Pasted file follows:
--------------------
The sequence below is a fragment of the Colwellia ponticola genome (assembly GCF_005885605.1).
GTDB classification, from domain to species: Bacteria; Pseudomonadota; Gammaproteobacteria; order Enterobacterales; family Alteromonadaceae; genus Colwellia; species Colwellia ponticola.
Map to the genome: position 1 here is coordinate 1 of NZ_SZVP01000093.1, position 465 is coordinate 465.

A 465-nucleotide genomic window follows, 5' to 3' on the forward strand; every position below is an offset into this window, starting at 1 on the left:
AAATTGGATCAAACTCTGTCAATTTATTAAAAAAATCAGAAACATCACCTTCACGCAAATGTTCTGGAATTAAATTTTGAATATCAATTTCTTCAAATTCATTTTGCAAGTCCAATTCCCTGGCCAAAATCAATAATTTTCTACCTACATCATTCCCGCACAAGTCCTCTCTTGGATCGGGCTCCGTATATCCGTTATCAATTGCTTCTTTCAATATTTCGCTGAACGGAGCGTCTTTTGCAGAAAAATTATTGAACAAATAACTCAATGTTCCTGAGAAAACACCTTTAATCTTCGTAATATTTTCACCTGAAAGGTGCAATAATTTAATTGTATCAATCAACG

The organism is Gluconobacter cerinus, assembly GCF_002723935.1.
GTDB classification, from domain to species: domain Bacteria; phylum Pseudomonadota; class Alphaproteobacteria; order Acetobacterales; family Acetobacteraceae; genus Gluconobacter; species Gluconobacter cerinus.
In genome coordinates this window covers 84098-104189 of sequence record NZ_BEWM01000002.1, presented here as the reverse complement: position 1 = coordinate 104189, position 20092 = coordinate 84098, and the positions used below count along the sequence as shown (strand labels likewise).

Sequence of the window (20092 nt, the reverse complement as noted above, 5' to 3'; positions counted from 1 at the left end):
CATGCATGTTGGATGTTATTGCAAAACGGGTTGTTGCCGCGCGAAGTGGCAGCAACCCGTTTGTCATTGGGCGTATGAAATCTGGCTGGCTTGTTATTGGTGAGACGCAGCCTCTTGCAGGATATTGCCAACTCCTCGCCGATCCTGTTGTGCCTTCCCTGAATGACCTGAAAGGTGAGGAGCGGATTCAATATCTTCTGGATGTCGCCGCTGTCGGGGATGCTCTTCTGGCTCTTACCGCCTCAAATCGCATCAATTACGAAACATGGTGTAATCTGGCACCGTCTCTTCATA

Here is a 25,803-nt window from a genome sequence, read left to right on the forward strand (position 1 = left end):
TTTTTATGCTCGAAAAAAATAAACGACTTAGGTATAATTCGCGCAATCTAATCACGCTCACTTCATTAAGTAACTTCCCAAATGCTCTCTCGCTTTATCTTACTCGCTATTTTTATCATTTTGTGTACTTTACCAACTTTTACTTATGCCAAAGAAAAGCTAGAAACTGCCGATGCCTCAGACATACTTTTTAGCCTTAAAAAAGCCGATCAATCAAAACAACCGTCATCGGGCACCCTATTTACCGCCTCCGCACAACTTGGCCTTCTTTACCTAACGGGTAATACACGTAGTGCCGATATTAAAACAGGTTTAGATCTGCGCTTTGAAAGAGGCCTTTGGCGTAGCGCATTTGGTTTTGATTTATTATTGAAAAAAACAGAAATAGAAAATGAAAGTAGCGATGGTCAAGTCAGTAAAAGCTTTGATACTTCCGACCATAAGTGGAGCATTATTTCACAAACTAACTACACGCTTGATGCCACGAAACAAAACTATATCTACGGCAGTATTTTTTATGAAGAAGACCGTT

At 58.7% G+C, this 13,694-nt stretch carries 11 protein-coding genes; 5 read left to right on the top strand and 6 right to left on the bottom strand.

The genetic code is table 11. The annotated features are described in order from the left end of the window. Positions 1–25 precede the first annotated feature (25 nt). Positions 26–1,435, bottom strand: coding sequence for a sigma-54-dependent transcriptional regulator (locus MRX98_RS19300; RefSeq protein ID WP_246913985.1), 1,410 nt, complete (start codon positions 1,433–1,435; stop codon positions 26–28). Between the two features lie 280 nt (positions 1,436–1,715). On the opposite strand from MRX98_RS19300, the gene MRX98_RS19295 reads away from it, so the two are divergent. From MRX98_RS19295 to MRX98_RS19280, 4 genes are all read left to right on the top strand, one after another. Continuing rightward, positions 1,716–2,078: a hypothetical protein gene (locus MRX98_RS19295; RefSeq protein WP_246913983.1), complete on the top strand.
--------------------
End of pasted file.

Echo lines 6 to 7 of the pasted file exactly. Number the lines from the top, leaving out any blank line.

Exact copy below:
The organism is Gluconobacter cerinus, assembly GCF_002723935.1.
GTDB classification, from domain to species: domain Bacteria; phylum Pseudomonadota; class Alphaproteobacteria; order Acetobacterales; family Acetobacteraceae; genus Gluconobacter; species Gluconobacter cerinus.